With each passing year, modern technology and development is turning to diverse cloud-based solutions. Large companies are implementing cloud tech for many reasons, but primarily to enhance the efficiency of their business operations, to improve application functionality, and indeed to lay the foundation for the best possible DevOps practices. CI/CD pipelines (i.e. Continuous Integration / Continuous Delivery) represent the best possible set of practices for developing, fine-tuning, and releasing app/project changes through code. Let’s dive into it a bit more.
What is Continuous Integration?
Continuous Integration (CI) denotes multiple developers actively working on adding a variety of new features to the same application. That represents the very essence of continuous integration . Implementing into everyday coding effectively simplifies and speeds up the development process. Here’s how it works: when development teams utilize CI, they include any minor changes, and can validate builds super-fast. For modern-day application development, continuous integration drives teams towards automation and an easier way to implement work from different development ecosystems. Application builds are built, packaged and tested with automation and efficiency.
CI Requirements, Benefits, and Automation Tools
To reiterate, continuous integration emphasizes testing automation – i.e. checking if application is working properly after new commits are added into the main branch.
- Continuous integration server for running automated test
- Write automated tests for all fixes and changes
- Merge changes as often as possible
- Capture and iron out bugs with automated tests fast
- Cost reduction – the CI server runs hundreds of tests in seconds
- Team is focused on improving quality, rather than endless testing
Terraform and Ansible
One of the key values of this methodology is dev teams combining work and collaborating through code. To enhance development, major public cloud providers encompass a range of CI/CD solutions, from GitLab, to Atlassian Bamboo, and many others. While you have tools that are fundamental to DevOps, such as Terraform, what really kicks the CI/CD process into high gear is Ansible, which is extremely effective when it comes to configuration. These two essential tools complement each other perfectly and make the CI/CD process run swiftly and smoothly. Simply put, Terraform lays the groundwork and it allows you to interact with cloud infrastructure. So, for example, if you are using Terraform to build a web server or to create infrastructure like firewalls (in Azure), Ansible then jumps in allowing you to configure that easily.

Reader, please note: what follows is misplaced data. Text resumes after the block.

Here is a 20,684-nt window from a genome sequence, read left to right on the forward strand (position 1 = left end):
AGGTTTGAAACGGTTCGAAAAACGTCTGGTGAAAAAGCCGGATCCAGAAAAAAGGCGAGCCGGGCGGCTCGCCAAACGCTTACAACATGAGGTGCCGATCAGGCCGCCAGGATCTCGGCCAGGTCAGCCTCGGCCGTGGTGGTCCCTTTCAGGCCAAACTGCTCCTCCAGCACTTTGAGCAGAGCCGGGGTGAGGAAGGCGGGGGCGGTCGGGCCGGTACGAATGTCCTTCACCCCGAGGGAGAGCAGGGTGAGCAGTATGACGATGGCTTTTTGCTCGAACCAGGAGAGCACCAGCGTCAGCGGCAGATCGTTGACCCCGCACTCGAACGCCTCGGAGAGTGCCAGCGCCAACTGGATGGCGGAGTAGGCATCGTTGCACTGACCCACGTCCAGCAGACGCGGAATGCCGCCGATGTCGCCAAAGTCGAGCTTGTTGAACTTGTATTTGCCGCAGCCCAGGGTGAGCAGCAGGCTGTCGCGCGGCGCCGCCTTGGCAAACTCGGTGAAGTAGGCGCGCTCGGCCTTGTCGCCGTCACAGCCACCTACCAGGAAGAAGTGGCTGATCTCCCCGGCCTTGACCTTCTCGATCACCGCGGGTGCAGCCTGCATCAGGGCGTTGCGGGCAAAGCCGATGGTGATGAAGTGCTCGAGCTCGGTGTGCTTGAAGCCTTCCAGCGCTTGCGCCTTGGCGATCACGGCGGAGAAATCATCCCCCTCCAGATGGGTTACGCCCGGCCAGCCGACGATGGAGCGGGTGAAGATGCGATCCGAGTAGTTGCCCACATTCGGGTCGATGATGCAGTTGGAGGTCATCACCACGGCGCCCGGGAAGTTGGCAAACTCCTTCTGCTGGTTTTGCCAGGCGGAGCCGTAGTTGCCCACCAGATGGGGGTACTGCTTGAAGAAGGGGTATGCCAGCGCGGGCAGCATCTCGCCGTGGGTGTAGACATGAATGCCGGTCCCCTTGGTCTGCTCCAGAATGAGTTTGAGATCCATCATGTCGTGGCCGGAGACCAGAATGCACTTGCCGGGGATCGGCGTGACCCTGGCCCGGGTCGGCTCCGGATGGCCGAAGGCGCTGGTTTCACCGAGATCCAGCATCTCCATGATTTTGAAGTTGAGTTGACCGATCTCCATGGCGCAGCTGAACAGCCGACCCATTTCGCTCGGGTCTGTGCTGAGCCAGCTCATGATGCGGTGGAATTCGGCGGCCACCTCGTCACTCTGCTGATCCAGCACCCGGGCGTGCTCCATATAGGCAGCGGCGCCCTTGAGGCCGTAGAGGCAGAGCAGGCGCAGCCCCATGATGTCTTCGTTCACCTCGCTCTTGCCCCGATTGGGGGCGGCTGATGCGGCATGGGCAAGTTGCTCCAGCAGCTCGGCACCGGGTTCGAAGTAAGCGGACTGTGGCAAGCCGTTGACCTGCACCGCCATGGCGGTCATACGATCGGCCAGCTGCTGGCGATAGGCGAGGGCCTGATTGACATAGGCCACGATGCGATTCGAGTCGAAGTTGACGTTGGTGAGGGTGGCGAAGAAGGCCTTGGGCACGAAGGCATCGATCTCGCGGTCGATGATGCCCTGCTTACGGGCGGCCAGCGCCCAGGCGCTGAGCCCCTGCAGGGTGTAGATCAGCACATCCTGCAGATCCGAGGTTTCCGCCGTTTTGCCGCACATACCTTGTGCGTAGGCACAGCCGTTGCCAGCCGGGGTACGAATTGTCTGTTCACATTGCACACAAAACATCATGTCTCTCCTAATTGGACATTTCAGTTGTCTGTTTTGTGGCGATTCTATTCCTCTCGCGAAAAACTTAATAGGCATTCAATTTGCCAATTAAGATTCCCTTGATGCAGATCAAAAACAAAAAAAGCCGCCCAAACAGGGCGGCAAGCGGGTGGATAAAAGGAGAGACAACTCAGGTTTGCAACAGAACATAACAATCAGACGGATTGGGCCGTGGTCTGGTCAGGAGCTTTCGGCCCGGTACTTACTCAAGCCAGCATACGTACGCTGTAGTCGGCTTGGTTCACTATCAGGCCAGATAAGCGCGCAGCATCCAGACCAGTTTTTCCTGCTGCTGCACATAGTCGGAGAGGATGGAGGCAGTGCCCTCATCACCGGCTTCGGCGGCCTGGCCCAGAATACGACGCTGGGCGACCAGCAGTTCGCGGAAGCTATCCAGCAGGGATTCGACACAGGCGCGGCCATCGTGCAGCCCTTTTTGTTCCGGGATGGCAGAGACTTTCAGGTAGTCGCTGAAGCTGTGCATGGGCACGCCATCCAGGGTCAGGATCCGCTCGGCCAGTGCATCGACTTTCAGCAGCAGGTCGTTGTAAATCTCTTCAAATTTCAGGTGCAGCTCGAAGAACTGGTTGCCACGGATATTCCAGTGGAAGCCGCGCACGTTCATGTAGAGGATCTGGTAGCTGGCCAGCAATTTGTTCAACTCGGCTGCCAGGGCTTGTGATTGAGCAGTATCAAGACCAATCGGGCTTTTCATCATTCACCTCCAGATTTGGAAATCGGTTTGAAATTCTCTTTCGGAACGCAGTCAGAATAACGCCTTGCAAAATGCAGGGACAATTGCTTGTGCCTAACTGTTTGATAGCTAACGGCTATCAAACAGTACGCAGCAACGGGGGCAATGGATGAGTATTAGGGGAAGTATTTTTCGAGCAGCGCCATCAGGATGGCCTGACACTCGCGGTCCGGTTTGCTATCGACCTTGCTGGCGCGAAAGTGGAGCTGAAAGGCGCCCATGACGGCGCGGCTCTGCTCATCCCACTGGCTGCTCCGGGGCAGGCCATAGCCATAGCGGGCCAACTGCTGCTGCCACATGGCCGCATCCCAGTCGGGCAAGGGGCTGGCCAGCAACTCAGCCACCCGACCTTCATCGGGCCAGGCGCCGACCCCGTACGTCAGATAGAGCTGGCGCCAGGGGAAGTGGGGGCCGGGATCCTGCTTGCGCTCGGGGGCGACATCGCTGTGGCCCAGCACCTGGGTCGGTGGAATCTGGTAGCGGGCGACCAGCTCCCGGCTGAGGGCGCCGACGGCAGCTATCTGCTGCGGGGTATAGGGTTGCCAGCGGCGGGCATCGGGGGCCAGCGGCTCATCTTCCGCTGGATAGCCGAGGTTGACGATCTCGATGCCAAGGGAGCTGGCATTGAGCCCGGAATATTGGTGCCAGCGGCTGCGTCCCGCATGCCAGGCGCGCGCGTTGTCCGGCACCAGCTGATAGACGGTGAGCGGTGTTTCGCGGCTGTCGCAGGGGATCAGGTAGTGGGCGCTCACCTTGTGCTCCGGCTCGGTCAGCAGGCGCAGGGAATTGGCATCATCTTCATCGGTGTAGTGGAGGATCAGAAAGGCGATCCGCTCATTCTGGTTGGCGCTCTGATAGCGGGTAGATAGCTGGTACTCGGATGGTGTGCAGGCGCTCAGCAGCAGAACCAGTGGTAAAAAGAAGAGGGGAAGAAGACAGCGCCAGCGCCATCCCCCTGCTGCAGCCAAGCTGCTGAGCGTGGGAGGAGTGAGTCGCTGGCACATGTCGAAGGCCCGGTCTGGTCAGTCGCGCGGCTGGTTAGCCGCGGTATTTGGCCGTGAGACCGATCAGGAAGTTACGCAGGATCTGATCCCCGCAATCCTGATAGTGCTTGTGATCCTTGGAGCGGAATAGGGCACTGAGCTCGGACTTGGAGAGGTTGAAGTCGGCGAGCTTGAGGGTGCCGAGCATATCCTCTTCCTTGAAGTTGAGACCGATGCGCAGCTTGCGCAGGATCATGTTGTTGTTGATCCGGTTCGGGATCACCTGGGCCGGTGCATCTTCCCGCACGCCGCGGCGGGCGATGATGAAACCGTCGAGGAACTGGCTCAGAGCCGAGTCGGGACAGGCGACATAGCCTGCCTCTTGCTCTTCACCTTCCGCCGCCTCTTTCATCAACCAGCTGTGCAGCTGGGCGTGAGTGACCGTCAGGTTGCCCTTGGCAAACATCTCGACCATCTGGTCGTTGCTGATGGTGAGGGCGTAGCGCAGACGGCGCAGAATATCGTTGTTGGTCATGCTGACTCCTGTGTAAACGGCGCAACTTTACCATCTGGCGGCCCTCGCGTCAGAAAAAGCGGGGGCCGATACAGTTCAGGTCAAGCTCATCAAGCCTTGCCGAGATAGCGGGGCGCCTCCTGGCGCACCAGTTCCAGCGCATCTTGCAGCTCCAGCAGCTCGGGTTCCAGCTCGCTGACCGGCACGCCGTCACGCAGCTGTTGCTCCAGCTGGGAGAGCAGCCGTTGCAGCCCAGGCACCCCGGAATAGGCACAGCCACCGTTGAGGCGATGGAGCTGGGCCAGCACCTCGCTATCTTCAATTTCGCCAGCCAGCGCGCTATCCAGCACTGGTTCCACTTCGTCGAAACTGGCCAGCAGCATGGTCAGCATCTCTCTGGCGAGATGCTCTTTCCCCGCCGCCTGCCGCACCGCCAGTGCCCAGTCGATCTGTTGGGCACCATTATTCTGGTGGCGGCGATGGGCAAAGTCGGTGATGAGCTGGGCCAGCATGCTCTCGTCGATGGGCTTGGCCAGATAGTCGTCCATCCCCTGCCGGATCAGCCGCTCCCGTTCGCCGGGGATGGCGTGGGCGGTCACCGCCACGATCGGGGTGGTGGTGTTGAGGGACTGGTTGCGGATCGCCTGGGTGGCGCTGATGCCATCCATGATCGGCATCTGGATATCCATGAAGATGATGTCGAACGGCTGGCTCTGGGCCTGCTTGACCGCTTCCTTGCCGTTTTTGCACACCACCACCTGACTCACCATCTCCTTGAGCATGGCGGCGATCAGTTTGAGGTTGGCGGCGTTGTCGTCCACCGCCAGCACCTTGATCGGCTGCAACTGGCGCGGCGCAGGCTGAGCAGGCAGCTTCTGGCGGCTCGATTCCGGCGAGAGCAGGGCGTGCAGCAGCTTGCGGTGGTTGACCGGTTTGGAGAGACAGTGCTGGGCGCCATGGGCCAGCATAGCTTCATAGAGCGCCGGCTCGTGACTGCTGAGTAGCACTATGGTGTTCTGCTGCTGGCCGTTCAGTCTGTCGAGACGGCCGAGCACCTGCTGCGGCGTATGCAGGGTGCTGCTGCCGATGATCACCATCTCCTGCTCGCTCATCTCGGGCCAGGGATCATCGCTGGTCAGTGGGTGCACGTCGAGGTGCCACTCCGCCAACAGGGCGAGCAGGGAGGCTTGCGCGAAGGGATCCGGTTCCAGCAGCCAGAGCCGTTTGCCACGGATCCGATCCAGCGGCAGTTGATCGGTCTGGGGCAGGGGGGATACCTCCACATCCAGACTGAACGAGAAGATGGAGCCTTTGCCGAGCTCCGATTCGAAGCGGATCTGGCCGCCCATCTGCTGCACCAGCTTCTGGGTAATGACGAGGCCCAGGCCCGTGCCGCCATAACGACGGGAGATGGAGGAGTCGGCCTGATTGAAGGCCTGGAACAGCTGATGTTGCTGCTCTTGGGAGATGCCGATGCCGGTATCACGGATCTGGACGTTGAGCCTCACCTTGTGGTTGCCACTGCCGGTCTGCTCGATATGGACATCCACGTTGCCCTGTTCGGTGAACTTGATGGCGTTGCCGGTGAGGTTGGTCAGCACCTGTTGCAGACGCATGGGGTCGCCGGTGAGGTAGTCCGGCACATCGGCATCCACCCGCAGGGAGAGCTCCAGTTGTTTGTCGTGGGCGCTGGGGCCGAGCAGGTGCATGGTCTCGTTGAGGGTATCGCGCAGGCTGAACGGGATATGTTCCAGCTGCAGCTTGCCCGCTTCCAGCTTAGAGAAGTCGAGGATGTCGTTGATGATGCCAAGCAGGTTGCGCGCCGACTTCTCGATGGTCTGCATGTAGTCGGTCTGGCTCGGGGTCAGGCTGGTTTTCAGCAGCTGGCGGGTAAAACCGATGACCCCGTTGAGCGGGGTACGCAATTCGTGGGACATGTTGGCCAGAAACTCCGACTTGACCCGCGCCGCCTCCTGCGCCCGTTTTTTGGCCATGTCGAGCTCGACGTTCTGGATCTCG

Automation Through Continuous Delivery
Continuous delivery (CD) is what follows naturally after continuous integration. It’s a process that automates the delivery of applications to appropriate infrastructure environments. As we’ve already mentioned, development teams tend to work in diverse environments and what begins with continuous integration, connects into continuous delivery; therefore, whenever any changes need to be pushed through code, continuous delivery speeds that process up. In short, you are essentially bringing automation not just to testing, but to the release process as well, with a mere click of a button.
On that note, your gain is massive. The result is having the ability to push code changes, and releases monthly, weekly or daily – depending on the nature of the application/project/business. For that reason, the sooner you deploy to production, the better.
To summarize, continuous delivery is a series of practices, as well as a method of using automated testing to see if business applications are achieving the desired functionality. When all changes are checked through automation, it’s time to opt whether the application should be deployed to production – according to business needs. Every company must at this stage decide whether continuous deployment (i.e. deploying an app into production) is the right move for their business/app.
Continuous deployment and continuous delivery are connected processes. When continuous deployment starts any changes made in the production pipeline are released to clients/users. If there’s a failed test, changes or fixes won’t be deployed to production. In a nutshell, releases are fixed and changed a lot quicker, and the whole process gets faster feedback from clients/users.
Benefits and Key Considerations
As your development team is working, spinning up resources and deploying through code, CI/CD plays its part as a fundamental methodology that yields the following benefits:
- Improved quality: the focus always is to improve quality of business workflow. This particular methodology bridges the gap between developers eager to innovate and push changes often, and operational teams who are focused on applications running smoothly.
- Improved productivity: CI/CD is the vital element that enables effective collaboration on technologies, practices, and project priorities and thanks to automation and continuous testing during the delivery process, productivity is increased every step of the way.
Continuous integration, continuous delivery and continuous deployment are also essential components of many key DevOps practices here at Hentsu. We have seen other methods that help with us innovate fast through code and focus on cloud-native applications. Also, automation tools such as Ansible and the benefits of Serverless Technologies is something that helped us gather great expertise in managing, deploying and complex data workloads. Cloud-native applications, and serverless architectures, are topics we will be digging into in our next blog post, so stay tuned.